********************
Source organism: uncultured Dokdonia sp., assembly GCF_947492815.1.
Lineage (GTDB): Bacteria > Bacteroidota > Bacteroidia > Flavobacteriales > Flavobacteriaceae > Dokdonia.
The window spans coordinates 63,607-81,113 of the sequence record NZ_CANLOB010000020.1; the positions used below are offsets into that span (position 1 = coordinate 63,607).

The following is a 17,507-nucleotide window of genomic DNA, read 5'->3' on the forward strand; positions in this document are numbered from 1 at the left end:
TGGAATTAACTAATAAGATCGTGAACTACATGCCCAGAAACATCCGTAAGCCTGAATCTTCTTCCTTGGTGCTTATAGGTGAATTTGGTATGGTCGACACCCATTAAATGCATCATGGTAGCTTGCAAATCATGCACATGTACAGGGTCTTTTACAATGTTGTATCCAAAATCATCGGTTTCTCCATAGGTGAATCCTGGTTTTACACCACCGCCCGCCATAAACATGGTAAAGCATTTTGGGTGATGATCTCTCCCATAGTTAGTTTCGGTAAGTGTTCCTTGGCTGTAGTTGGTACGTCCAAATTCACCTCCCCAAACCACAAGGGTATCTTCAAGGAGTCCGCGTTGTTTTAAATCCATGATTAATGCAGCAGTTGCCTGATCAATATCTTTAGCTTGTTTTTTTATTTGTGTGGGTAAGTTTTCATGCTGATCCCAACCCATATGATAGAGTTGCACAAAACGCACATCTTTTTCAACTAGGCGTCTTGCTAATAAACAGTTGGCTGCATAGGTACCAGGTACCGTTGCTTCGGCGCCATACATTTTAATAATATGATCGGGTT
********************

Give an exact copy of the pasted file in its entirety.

Source organism: uncultured Dokdonia sp., assembly GCF_947492815.1.
Lineage (GTDB): Bacteria > Bacteroidota > Bacteroidia > Flavobacteriales > Flavobacteriaceae > Dokdonia.
The window spans coordinates 63,607-81,113 of the sequence record NZ_CANLOB010000020.1; the positions used below are offsets into that span (position 1 = coordinate 63,607).

The following is a 17,507-nucleotide window of genomic DNA, read 5'->3' on the forward strand; positions in this document are numbered from 1 at the left end:
TGGAATTAACTAATAAGATCGTGAACTACATGCCCAGAAACATCCGTAAGCCTGAATCTTCTTCCTTGGTGCTTATAGGTGAATTTGGTATGGTCGACACCCATTAAATGCATCATGGTAGCTTGCAAATCATGCACATGTACAGGGTCTTTTACAATGTTGTATCCAAAATCATCGGTTTCTCCATAGGTGAATCCTGGTTTTACACCACCGCCCGCCATAAACATGGTAAAGCATTTTGGGTGATGATCTCTCCCATAGTTAGTTTCGGTAAGTGTTCCTTGGCTGTAGTTGGTACGTCCAAATTCACCTCCCCAAACCACAAGGGTATCTTCAAGGAGTCCGCGTTGTTTTAAATCCATGATTAATGCAGCAGTTGCCTGATCAATATCTTTAGCTTGTTTTTTTATTTGTGTGGGTAAGTTTTCATGCTGATCCCAACCCATATGATAGAGTTGCACAAAACGCACATCTTTTTCAACTAGGCGTCTTGCTAATAAACAGTTGGCTGCATAGGTACCAGGTACCGTTGCTTCGGCGCCATACATTTTAATAATATGATCGGGTT